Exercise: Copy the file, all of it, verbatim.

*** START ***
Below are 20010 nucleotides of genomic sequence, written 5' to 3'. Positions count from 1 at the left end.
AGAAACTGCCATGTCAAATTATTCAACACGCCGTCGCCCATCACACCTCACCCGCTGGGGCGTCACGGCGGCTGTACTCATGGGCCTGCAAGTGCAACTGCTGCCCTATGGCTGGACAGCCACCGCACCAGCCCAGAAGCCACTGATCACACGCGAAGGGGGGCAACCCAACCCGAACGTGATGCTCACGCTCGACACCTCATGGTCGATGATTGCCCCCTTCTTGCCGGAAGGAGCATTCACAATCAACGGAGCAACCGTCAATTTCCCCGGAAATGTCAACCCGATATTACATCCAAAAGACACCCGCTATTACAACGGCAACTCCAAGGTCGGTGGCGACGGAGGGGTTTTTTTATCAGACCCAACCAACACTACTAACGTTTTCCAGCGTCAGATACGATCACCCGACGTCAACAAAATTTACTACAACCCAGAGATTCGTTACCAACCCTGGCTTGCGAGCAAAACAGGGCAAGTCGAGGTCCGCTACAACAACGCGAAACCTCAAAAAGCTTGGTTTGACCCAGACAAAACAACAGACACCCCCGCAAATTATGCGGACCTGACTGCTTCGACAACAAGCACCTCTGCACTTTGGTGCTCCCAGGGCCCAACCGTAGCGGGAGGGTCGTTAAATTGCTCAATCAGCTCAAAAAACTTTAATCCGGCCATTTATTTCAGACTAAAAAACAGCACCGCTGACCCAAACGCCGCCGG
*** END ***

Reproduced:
Below are 20010 nucleotides of genomic sequence, written 5' to 3'. Positions count from 1 at the left end.
AGAAACTGCCATGTCAAATTATTCAACACGCCGTCGCCCATCACACCTCACCCGCTGGGGCGTCACGGCGGCTGTACTCATGGGCCTGCAAGTGCAACTGCTGCCCTATGGCTGGACAGCCACCGCACCAGCCCAGAAGCCACTGATCACACGCGAAGGGGGGCAACCCAACCCGAACGTGATGCTCACGCTCGACACCTCATGGTCGATGATTGCCCCCTTCTTGCCGGAAGGAGCATTCACAATCAACGGAGCAACCGTCAATTTCCCCGGAAATGTCAACCCGATATTACATCCAAAAGACACCCGCTATTACAACGGCAACTCCAAGGTCGGTGGCGACGGAGGGGTTTTTTTATCAGACCCAACCAACACTACTAACGTTTTCCAGCGTCAGATACGATCACCCGACGTCAACAAAATTTACTACAACCCAGAGATTCGTTACCAACCCTGGCTTGCGAGCAAAACAGGGCAAGTCGAGGTCCGCTACAACAACGCGAAACCTCAAAAAGCTTGGTTTGACCCAGACAAAACAACAGACACCCCCGCAAATTATGCGGACCTGACTGCTTCGACAACAAGCACCTCTGCACTTTGGTGCTCCCAGGGCCCAACCGTAGCGGGAGGGTCGTTAAATTGCTCAATCAGCTCAAAAAACTTTAATCCGGCCATTTATTTCAGACTAAAAAACAGCACCGCTGACCCAAACGCCGCCGG